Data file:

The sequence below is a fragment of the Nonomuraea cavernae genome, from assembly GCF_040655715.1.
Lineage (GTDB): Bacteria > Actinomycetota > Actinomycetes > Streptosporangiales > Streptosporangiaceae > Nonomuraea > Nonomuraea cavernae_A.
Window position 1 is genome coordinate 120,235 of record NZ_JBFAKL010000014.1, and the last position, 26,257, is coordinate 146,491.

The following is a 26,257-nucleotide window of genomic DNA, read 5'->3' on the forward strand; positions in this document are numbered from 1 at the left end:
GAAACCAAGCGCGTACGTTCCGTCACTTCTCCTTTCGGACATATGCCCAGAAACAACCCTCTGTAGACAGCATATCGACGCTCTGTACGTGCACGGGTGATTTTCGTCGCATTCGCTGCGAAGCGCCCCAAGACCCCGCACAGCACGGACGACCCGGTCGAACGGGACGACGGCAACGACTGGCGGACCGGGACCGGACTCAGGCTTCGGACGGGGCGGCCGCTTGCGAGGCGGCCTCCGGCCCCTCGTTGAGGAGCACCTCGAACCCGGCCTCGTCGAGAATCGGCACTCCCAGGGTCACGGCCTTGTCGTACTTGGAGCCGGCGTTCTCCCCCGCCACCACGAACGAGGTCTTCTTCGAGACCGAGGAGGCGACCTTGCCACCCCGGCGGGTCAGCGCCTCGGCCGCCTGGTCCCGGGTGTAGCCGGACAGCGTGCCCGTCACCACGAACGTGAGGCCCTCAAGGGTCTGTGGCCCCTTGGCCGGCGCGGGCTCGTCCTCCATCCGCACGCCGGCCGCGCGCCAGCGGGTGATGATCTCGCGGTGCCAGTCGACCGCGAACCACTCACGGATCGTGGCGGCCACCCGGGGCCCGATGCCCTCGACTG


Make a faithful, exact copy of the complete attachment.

The sequence below is a fragment of the Nonomuraea cavernae genome, from assembly GCF_040655715.1.
Lineage (GTDB): Bacteria > Actinomycetota > Actinomycetes > Streptosporangiales > Streptosporangiaceae > Nonomuraea > Nonomuraea cavernae_A.
Window position 1 is genome coordinate 120,235 of record NZ_JBFAKL010000014.1, and the last position, 26,257, is coordinate 146,491.

The following is a 26,257-nucleotide window of genomic DNA, read 5'->3' on the forward strand; positions in this document are numbered from 1 at the left end:
GAAACCAAGCGCGTACGTTCCGTCACTTCTCCTTTCGGACATATGCCCAGAAACAACCCTCTGTAGACAGCATATCGACGCTCTGTACGTGCACGGGTGATTTTCGTCGCATTCGCTGCGAAGCGCCCCAAGACCCCGCACAGCACGGACGACCCGGTCGAACGGGACGACGGCAACGACTGGCGGACCGGGACCGGACTCAGGCTTCGGACGGGGCGGCCGCTTGCGAGGCGGCCTCCGGCCCCTCGTTGAGGAGCACCTCGAACCCGGCCTCGTCGAGAATCGGCACTCCCAGGGTCACGGCCTTGTCGTACTTGGAGCCGGCGTTCTCCCCCGCCACCACGAACGAGGTCTTCTTCGAGACCGAGGAGGCGACCTTGCCACCCCGGCGGGTCAGCGCCTCGGCCGCCTGGTCCCGGGTGTAGCCGGACAGCGTGCCCGTCACCACGAACGTGAGGCCCTCAAGGGTCTGTGGCCCCTTGGCCGGCGCGGGCTCGTCCTCCATCCGCACGCCGGCCGCGCGCCAGCGGGTGATGATCTCGCGGTGCCAGTCGACCGCGAACCACTCACGGATCGTGGCGGCCACCCGGGGCCCGATGCCCTCGACTG